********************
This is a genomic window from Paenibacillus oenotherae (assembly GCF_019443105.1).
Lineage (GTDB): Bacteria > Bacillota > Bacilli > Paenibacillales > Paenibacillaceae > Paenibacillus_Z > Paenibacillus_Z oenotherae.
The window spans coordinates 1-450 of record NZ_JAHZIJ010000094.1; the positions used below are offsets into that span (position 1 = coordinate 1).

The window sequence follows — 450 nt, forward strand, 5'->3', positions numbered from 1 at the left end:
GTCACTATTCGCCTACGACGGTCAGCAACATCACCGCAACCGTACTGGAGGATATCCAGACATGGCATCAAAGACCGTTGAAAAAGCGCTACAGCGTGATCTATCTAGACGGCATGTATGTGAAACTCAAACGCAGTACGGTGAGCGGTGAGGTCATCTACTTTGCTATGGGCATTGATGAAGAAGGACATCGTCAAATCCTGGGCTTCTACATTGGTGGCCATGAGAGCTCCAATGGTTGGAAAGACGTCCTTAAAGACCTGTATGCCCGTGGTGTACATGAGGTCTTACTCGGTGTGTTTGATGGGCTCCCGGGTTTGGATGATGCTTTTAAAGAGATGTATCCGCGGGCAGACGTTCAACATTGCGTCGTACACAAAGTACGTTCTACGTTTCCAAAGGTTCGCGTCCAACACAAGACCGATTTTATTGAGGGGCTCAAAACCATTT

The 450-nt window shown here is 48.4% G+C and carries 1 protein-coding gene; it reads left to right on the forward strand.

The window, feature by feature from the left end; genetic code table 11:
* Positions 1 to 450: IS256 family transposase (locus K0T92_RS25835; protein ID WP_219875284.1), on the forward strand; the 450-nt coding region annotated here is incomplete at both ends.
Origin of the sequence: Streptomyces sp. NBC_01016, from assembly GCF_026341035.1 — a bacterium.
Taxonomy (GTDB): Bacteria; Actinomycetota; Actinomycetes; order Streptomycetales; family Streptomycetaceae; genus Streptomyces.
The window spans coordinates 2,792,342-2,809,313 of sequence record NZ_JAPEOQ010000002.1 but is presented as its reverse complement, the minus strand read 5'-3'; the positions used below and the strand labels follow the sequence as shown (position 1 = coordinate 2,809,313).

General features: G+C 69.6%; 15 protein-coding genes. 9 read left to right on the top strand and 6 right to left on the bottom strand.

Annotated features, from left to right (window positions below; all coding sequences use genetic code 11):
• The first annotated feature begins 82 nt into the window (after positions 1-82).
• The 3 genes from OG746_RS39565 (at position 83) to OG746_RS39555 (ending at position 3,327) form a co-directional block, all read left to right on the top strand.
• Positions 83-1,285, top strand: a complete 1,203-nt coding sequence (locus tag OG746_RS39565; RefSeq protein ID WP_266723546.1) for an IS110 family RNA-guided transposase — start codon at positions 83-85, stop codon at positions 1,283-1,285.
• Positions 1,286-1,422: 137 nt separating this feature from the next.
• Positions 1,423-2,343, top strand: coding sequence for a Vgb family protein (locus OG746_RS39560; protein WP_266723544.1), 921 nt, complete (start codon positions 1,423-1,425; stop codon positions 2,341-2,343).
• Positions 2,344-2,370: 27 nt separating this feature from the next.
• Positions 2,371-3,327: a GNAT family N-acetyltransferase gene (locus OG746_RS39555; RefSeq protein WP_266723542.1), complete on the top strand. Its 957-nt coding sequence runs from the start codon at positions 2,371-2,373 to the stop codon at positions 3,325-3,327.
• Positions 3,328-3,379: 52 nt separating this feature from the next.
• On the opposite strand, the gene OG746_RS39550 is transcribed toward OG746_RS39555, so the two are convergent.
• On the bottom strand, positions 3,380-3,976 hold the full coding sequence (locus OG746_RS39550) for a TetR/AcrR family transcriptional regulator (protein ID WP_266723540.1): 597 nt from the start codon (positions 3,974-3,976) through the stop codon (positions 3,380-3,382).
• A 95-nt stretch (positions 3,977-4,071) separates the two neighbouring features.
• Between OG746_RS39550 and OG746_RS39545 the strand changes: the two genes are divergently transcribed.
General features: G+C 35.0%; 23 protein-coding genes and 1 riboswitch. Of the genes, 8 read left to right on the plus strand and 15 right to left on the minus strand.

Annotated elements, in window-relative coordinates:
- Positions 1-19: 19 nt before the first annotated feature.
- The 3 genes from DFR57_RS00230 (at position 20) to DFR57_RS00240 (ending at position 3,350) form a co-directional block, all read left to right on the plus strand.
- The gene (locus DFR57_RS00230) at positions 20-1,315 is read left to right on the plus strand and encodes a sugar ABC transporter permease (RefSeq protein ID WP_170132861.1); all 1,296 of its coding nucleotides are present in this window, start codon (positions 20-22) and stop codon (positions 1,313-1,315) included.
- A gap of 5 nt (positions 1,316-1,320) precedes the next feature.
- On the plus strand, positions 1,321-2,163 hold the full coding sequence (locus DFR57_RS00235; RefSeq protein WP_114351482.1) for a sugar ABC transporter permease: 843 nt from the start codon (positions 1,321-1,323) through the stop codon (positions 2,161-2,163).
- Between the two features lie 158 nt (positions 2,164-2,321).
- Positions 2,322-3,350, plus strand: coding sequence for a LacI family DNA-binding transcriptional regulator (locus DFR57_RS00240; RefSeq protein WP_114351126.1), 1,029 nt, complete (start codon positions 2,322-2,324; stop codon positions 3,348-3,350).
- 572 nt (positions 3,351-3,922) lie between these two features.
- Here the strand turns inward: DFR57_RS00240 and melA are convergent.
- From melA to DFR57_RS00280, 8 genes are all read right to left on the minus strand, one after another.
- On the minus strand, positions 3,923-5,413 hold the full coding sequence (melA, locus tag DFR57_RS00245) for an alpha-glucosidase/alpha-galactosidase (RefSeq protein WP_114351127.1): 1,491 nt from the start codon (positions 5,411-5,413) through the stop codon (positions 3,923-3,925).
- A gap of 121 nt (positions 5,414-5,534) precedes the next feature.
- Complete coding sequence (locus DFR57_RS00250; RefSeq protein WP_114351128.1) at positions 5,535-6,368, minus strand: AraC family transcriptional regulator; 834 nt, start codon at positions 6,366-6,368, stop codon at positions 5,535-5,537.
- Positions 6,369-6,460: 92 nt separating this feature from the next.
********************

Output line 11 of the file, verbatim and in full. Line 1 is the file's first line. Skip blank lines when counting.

The window spans coordinates 2,792,342-2,809,313 of sequence record NZ_JAPEOQ010000002.1 but is presented as its reverse complement, the minus strand read 5'-3'; the positions used below and the strand labels follow the sequence as shown (position 1 = coordinate 2,809,313).